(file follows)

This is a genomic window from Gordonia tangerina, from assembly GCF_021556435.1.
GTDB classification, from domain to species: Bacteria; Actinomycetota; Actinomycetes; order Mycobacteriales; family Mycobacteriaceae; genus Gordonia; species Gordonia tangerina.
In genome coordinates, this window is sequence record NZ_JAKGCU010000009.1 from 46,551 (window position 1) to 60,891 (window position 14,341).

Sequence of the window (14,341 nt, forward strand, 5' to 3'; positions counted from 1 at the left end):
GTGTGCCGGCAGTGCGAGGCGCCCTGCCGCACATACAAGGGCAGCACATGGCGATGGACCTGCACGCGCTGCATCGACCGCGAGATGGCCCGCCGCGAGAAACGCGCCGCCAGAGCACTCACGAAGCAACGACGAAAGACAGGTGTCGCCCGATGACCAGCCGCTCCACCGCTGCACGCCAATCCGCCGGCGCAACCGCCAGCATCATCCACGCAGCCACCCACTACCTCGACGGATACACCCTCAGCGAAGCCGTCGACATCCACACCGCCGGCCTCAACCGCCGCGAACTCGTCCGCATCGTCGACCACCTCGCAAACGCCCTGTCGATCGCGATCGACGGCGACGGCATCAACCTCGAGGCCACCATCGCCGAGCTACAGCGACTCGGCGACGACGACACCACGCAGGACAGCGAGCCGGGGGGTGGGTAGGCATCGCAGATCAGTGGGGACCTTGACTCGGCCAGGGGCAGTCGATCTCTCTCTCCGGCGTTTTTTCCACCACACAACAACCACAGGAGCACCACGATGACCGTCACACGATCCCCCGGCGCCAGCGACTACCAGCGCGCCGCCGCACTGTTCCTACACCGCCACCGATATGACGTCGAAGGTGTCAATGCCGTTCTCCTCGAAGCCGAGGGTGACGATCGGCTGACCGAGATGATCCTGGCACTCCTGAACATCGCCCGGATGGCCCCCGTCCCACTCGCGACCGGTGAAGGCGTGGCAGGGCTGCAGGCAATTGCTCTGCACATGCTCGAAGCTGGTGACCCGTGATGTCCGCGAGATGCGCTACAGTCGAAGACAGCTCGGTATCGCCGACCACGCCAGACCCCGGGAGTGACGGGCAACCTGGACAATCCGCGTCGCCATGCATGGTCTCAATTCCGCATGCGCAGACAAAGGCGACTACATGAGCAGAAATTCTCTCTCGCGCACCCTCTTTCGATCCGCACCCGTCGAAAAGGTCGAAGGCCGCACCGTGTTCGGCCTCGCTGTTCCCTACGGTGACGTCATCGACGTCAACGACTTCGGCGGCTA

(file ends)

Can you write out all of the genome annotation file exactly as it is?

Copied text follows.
This is a genomic window from Gordonia tangerina, from assembly GCF_021556435.1.
GTDB classification, from domain to species: Bacteria; Actinomycetota; Actinomycetes; order Mycobacteriales; family Mycobacteriaceae; genus Gordonia; species Gordonia tangerina.
In genome coordinates, this window is sequence record NZ_JAKGCU010000009.1 from 46,551 (window position 1) to 60,891 (window position 14,341).

Sequence of the window (14,341 nt, forward strand, 5' to 3'; positions counted from 1 at the left end):
GTGTGCCGGCAGTGCGAGGCGCCCTGCCGCACATACAAGGGCAGCACATGGCGATGGACCTGCACGCGCTGCATCGACCGCGAGATGGCCCGCCGCGAGAAACGCGCCGCCAGAGCACTCACGAAGCAACGACGAAAGACAGGTGTCGCCCGATGACCAGCCGCTCCACCGCTGCACGCCAATCCGCCGGCGCAACCGCCAGCATCATCCACGCAGCCACCCACTACCTCGACGGATACACCCTCAGCGAAGCCGTCGACATCCACACCGCCGGCCTCAACCGCCGCGAACTCGTCCGCATCGTCGACCACCTCGCAAACGCCCTGTCGATCGCGATCGACGGCGACGGCATCAACCTCGAGGCCACCATCGCCGAGCTACAGCGACTCGGCGACGACGACACCACGCAGGACAGCGAGCCGGGGGGTGGGTAGGCATCGCAGATCAGTGGGGACCTTGACTCGGCCAGGGGCAGTCGATCTCTCTCTCCGGCGTTTTTTCCACCACACAACAACCACAGGAGCACCACGATGACCGTCACACGATCCCCCGGCGCCAGCGACTACCAGCGCGCCGCCGCACTGTTCCTACACCGCCACCGATATGACGTCGAAGGTGTCAATGCCGTTCTCCTCGAAGCCGAGGGTGACGATCGGCTGACCGAGATGATCCTGGCACTCCTGAACATCGCCCGGATGGCCCCCGTCCCACTCGCGACCGGTGAAGGCGTGGCAGGGCTGCAGGCAATTGCTCTGCACATGCTCGAAGCTGGTGACCCGTGATGTCCGCGAGATGCGCTACAGTCGAAGACAGCTCGGTATCGCCGACCACGCCAGACCCCGGGAGTGACGGGCAACCTGGACAATCCGCGTCGCCATGCATGGTCTCAATTCCGCATGCGCAGACAAAGGCGACTACATGAGCAGAAATTCTCTCTCGCGCACCCTCTTTCGATCCGCACCCGTCGAAAAGGTCGAAGGCCGCACCGTGTTCGGCCTCGCTGTTCCCTACGGTGACGTCATCGACGTCAACGACTTCGGCGGCTA